Neutralizing antibodies induced by the Pfizer and Moderna Covid-19 vaccines were significantly less effective against the SARS-CoV-2 variants first described in Brazil/Japan and South Africa, say researchers.
The team used their experience measuring HIV neutralizing antibodies to create similar assays for Covid-19, comparing how well the antibodies worked against the original strain versus the new variants.
"We were able to leverage the unique high-throughput capacity that was already in place and apply it to SARS-CoV-2," said researcher Alejandro Balazs from Massachusetts General Hospital in the US.
"When we tested these new strains against vaccine-induced neutralizing antibodies, we found that the three new strains first described in South Africa were 20-40 times more resistant to neutralization, and the two strains first described in Brazil and Japan were five to seven times more resistant, compared to the original SARS-CoV-2 virus," Balazs added.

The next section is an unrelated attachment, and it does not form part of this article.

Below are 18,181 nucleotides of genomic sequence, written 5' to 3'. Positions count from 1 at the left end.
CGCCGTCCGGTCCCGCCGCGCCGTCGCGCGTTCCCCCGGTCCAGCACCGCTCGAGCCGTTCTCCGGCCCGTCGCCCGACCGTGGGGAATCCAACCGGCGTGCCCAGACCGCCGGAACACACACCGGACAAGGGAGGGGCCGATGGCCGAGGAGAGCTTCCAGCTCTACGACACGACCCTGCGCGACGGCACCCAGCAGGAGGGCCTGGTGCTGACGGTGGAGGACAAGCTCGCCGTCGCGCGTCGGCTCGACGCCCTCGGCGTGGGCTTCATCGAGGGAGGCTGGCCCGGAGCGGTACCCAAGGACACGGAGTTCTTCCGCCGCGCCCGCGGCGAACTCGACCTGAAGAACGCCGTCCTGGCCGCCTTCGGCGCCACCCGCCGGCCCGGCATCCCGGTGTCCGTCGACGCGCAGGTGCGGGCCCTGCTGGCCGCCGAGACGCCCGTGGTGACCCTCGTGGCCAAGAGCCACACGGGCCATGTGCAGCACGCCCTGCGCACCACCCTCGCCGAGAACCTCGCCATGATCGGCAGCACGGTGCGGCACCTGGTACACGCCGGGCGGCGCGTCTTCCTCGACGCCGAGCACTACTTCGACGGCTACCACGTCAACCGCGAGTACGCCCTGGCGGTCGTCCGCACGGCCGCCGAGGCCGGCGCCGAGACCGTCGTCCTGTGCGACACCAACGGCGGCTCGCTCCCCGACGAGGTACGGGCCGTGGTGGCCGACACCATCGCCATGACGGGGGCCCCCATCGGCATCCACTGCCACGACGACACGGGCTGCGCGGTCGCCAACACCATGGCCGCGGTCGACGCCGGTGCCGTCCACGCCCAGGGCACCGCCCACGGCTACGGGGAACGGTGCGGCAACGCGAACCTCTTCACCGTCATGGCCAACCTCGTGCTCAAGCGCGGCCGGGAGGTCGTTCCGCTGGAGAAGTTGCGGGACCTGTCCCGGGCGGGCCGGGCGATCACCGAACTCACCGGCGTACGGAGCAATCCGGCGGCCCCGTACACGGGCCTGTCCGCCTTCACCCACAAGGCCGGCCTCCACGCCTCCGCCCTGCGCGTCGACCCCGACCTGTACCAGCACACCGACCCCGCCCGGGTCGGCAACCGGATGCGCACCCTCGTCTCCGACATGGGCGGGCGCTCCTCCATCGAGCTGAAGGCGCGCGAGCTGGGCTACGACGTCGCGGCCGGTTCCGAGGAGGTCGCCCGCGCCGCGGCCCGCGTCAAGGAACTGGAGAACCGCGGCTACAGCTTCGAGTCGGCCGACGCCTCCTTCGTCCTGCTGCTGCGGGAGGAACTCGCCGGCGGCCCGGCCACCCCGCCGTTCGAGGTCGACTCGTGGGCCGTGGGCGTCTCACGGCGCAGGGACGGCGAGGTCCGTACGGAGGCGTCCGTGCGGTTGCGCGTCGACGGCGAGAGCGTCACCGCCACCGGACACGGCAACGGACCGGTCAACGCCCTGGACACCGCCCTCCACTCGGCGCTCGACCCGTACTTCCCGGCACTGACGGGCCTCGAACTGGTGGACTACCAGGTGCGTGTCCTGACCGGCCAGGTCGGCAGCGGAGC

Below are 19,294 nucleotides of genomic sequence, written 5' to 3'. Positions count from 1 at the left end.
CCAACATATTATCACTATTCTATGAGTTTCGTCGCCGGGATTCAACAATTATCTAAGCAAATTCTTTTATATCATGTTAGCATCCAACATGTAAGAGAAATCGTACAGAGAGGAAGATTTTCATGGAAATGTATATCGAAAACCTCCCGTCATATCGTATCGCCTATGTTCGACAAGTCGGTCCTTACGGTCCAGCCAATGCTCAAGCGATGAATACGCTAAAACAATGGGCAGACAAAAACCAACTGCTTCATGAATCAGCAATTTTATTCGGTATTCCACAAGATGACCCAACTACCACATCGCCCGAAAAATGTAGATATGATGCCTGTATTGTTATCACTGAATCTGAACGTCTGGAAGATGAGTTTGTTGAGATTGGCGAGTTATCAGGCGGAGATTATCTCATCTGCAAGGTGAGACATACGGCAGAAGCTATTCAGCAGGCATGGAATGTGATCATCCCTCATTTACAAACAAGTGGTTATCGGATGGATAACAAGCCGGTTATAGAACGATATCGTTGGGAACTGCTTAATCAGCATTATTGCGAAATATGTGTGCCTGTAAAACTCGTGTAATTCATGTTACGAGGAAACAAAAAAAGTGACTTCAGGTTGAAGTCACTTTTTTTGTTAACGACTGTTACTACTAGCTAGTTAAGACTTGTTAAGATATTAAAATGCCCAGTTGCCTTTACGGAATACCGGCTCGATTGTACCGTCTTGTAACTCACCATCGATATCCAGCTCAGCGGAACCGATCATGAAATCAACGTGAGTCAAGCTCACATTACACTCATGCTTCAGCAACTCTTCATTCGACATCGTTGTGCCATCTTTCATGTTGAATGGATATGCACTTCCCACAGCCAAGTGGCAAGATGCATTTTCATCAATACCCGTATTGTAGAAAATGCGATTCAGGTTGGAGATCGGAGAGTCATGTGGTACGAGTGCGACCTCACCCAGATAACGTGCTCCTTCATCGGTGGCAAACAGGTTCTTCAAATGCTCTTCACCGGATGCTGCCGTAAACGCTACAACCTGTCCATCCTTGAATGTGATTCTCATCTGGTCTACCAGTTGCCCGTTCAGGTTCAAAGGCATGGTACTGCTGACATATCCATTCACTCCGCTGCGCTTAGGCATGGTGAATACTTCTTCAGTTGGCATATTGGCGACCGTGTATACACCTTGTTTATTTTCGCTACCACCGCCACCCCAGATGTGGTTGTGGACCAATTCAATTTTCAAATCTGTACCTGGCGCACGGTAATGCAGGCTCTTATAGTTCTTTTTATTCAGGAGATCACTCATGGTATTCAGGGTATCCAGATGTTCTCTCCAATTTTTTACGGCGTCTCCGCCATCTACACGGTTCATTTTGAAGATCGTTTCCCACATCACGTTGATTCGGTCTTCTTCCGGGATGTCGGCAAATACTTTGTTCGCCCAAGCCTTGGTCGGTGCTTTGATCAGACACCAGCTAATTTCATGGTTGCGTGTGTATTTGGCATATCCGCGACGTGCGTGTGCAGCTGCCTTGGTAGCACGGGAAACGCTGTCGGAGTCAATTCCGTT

According to the study, published in the journal Cells, neutralizing antibodies work by binding tightly to the virus and blocking it from entering cells, thus preventing infection.
Like a key in a lock, this binding only happens when the antibody's shape and the virus's shape are perfectly matched to each other, the researcher said.
If the shape of the virus changes where the antibody attaches to it -- in this case, in SARS-CoV-2's spike protein -- then the antibody may no longer be able to recognize and neutralize the virus as well. The virus would then be described as resistant to neutralization, they added.
Currently, all approved Covid-19 vaccines work by teaching the body to produce an immune response, including antibodies, against the SARS-CoV-2 spike protein. While the ability of these variants to resist neutralizing antibodies is concerning, it doesn't mean the vaccines won't be effective.
"The body has other methods of immune protection besides antibodies," said Balazs.
"Our findings don't necessarily mean that vaccines won't prevent Covid, only that the antibody portion of the immune response may have trouble recognizing some of these new variants," Balazs added.
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